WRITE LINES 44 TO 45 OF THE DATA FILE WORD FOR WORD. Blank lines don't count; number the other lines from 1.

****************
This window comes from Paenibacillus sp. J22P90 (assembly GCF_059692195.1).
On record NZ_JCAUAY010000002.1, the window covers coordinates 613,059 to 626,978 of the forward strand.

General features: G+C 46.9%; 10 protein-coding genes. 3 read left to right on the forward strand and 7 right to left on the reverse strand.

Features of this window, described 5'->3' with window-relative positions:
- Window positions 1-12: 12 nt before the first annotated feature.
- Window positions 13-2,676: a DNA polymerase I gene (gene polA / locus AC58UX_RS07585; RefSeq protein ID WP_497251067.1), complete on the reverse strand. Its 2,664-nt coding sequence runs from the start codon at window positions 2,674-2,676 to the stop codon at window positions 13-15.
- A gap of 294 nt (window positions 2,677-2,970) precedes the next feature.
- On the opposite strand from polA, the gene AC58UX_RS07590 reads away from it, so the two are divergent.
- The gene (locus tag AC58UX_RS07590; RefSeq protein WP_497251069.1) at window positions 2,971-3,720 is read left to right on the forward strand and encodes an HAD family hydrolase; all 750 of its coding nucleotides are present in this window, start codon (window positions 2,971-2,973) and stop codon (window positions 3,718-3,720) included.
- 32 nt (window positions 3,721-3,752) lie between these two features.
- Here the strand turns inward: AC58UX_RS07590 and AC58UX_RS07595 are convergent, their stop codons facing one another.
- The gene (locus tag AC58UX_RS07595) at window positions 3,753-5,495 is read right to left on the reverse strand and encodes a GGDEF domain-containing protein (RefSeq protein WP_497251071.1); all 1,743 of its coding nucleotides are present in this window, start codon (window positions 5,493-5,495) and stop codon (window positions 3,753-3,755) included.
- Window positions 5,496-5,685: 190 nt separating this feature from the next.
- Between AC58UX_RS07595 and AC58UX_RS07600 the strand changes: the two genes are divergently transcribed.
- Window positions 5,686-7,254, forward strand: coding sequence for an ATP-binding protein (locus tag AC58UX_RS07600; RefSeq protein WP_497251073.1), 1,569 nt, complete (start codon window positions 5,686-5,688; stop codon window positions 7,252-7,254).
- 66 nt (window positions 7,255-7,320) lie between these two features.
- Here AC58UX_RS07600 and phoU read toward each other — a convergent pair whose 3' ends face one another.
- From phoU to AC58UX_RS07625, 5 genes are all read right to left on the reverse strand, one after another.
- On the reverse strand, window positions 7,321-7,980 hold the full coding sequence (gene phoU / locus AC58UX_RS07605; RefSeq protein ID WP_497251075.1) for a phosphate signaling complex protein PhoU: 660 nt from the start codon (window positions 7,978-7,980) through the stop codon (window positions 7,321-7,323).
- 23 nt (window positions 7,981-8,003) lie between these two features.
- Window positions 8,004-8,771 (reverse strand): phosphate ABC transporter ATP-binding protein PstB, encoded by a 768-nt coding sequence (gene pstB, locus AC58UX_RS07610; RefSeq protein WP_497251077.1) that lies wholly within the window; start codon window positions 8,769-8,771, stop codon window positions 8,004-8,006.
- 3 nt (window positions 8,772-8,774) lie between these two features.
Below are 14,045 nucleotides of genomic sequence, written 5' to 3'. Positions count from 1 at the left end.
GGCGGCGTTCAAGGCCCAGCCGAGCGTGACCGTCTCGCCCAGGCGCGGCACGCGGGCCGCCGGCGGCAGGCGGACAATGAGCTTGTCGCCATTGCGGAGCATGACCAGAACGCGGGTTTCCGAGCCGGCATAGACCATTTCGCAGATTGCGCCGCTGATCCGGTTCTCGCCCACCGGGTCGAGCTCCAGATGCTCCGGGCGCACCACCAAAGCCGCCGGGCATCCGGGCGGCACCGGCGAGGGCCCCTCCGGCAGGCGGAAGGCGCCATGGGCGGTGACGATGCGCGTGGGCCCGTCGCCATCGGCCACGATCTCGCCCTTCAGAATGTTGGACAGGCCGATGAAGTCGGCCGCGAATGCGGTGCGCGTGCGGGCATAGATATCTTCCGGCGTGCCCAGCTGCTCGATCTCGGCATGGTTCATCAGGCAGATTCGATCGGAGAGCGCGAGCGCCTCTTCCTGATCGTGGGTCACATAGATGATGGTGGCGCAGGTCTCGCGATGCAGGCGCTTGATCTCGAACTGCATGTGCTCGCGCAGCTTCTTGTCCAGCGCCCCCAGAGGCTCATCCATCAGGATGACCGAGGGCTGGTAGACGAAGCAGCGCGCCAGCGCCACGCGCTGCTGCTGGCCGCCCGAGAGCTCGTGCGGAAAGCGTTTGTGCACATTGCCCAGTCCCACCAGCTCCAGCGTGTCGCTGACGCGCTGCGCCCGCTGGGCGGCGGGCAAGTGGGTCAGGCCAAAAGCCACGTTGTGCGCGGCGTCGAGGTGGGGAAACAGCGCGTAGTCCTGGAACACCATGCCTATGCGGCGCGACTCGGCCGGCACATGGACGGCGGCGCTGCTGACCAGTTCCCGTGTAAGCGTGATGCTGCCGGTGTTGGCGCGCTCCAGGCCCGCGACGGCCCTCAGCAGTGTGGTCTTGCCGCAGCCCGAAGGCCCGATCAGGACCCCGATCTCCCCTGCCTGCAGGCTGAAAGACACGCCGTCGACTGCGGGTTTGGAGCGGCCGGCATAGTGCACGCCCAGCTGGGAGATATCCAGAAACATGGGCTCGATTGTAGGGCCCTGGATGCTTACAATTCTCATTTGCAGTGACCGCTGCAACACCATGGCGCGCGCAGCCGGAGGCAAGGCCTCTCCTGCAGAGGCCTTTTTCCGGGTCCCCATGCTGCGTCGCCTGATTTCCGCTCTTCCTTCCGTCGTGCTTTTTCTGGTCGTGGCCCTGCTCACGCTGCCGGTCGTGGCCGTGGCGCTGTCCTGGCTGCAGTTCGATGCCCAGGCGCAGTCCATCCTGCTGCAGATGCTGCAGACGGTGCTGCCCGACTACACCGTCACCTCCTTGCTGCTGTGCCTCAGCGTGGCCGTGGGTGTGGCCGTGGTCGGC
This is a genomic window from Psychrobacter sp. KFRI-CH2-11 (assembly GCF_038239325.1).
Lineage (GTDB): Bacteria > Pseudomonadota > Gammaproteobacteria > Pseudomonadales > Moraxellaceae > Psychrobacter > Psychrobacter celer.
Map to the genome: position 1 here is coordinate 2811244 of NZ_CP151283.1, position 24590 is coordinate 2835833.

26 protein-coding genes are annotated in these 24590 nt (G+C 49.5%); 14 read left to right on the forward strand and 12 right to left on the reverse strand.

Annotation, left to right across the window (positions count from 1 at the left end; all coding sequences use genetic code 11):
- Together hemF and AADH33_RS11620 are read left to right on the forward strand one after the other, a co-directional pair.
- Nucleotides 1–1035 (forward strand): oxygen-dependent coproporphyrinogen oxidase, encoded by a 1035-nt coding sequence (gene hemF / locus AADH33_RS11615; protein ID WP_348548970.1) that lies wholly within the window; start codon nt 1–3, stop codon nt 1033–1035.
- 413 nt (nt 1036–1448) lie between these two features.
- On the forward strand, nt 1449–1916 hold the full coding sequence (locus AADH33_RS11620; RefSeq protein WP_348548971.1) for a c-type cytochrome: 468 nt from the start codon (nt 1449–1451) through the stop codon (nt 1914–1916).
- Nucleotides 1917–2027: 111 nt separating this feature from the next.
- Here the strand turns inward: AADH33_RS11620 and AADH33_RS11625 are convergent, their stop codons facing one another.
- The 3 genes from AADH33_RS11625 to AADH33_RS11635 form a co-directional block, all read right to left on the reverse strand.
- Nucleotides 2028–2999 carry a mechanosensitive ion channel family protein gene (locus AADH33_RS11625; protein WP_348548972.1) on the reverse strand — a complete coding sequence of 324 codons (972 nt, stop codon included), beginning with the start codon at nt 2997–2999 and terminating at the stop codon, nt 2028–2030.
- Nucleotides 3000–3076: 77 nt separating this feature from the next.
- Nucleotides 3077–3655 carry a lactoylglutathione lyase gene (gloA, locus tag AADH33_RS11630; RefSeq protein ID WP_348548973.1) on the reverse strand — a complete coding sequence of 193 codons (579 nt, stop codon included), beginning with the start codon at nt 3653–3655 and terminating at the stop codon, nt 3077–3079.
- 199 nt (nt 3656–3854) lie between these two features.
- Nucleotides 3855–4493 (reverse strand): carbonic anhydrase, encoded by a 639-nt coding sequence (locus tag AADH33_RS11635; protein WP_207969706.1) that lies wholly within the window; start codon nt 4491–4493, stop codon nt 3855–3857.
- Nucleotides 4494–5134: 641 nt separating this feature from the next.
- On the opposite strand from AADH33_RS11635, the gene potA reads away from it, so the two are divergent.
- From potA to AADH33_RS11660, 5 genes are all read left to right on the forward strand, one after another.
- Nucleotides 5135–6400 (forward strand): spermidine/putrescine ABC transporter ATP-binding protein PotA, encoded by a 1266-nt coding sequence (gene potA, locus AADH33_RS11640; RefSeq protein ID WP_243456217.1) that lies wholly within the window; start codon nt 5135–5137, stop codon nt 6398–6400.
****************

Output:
- From potA to AADH33_RS11660, 5 genes are all read left to right on the forward strand, one after another.
- Nucleotides 5135–6400 (forward strand): spermidine/putrescine ABC transporter ATP-binding protein PotA, encoded by a 1266-nt coding sequence (gene potA, locus AADH33_RS11640; RefSeq protein ID WP_243456217.1) that lies wholly within the window; start codon nt 5135–5137, stop codon nt 6398–6400.